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Last Updated: Wednesday, 6 February 2008, 19:41 GMT
Brown ditches super-casino plan
Artist's impression of the proposed Manchester casino
The super-casino was to be built in east Manchester
The government has dropped plans to build a super-casino in Manchester, the BBC has learned.

The initial policy was for 40 super-casinos but this was scaled back first to eight, then to one, in the face of strong opposition.

Gordon Brown ordered a review of the plans shortly after he became Prime Minister last year.

The government's abandonment of the super-casino is confirmed in a letter to the Scottish and Welsh executives.

A formal announcement will be made to parliament in a few weeks.

Plans for 16 smaller casinos spread across the UK will still go-ahead.

I have never seen the reason why we should have Blackpool and Manchester pitted against each other... let's do both of them
Former Prime Minister Tony Blair

It was thought the super-casino would attract up to 265m of private investment and create about 3,000 jobs as well as regenerating a run-down area of east Manchester.

But Gordon Brown put the plans on hold and asked Communities Secretary Hazel Blears to carry out a review into other ways to regenerate Manchester.

Senior councillors in the city have said they would seek a judicial review if plans were dropped.

Manchester City Council is refusing to comment at this stage, but last year council leader Richard Leese expressed concern at the lack of progress on the casino and requested a visit to Downing Street to talk to Mr Brown.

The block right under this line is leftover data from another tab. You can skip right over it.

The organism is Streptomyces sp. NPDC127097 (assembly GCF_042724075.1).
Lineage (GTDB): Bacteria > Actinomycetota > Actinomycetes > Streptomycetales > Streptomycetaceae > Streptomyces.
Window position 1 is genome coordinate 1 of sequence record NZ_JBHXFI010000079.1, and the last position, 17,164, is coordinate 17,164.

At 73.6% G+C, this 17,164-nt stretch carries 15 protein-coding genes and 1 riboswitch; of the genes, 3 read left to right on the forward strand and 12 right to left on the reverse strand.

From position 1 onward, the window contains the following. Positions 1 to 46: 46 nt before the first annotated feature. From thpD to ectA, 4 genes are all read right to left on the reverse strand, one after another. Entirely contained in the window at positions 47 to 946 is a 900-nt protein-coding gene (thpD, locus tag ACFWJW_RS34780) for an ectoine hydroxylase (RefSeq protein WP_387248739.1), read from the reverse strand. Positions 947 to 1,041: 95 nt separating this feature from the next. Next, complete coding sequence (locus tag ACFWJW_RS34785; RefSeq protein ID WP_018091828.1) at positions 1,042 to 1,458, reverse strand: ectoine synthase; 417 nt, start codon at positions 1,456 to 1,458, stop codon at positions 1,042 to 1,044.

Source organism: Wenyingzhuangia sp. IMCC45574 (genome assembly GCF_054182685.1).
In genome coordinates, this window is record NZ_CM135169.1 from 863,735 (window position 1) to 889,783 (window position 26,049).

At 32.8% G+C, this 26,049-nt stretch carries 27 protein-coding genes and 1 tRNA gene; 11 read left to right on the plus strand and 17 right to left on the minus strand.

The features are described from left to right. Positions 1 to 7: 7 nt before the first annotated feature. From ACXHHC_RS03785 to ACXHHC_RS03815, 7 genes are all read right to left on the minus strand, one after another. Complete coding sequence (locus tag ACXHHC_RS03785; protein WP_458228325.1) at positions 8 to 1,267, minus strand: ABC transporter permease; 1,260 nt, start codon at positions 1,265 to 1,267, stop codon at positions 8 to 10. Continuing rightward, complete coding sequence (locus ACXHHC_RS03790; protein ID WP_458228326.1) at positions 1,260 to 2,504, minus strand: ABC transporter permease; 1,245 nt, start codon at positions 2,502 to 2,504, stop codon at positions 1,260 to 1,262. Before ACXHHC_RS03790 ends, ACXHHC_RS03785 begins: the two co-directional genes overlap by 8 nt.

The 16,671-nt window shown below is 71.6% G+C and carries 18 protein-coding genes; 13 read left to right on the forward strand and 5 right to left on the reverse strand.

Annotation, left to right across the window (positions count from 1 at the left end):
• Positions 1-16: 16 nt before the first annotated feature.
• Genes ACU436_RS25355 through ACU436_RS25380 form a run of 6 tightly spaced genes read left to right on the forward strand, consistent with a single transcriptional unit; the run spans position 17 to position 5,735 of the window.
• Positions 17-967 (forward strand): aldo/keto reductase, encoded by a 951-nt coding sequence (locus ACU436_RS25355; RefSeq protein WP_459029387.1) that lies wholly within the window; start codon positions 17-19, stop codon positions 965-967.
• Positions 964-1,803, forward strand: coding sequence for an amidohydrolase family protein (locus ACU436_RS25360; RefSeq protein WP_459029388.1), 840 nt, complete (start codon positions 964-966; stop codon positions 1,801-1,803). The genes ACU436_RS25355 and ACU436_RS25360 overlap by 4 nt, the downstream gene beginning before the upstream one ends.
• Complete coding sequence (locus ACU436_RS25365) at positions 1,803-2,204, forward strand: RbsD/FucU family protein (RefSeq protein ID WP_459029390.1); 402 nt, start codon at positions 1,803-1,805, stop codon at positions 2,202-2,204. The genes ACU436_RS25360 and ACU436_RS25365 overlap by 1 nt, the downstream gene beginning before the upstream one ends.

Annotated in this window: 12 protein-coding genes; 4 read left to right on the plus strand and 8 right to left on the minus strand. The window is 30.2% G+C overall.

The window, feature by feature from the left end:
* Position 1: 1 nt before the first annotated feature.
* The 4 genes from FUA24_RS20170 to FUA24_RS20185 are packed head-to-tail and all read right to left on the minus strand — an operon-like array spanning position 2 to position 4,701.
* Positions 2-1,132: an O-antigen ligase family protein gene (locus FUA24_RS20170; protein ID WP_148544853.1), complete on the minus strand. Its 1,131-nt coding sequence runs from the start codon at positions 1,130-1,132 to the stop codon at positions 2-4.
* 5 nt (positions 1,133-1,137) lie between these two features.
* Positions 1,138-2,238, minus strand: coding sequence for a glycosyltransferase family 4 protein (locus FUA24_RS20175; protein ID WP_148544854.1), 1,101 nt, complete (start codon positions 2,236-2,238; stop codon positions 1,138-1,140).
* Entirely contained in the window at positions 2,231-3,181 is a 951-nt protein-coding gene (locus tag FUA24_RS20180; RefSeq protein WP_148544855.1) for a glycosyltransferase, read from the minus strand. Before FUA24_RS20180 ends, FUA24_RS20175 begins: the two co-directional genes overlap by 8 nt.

At the time he wrote: "I've asked for this meeting with the Prime Minister because there seems to be no progress on our plans to create a Leisure City, anchored by an international destination casino.

"Twelve months ago an independent panel recommended that Manchester should be granted permission to licence the only British regional casino following a rigorous inspection and examination process.

"But the project has been stalled by controversy including sour losers, inaccurate information, a vote in the unelected House of Lords and then a Government review."

'Flip-flop tactics'

The Department for Culture, Media and Sport insisted that no final decision had been taken on the super-casino and said the letters were a required part of the consultation process.

"We are statutorily required to write to Scottish and Welsh ministers to consult before making a decision how to proceed," a spokeswoman said.

"No final decision has been made," she added, saying it would be done "as soon as possible"

The Liberal Democrats said government policy on the issue was in disarray.

The Conservatives said the government's "flip-flops had left the city's regeneration plans in tatters".

Both Blackpool and Manchester were in the running for the super-casino in the north west.

It was seen as a lifeline for the ailing Lancashire seaside town as well as a chance to revive a run down part of Manchester.

The then Prime Minister Tony Blair said: "Personally I have never seen the reason why we should have Blackpool and Manchester pitted against each other.

"If the investment is there and able to be done, let's do both of them."

He claimed in the House of Commons that only Conservative intervention in the Lords had jeopardised the Manchester casino, whereas Labour's original plan would have allowed super-casinos at both Manchester and Blackpool.

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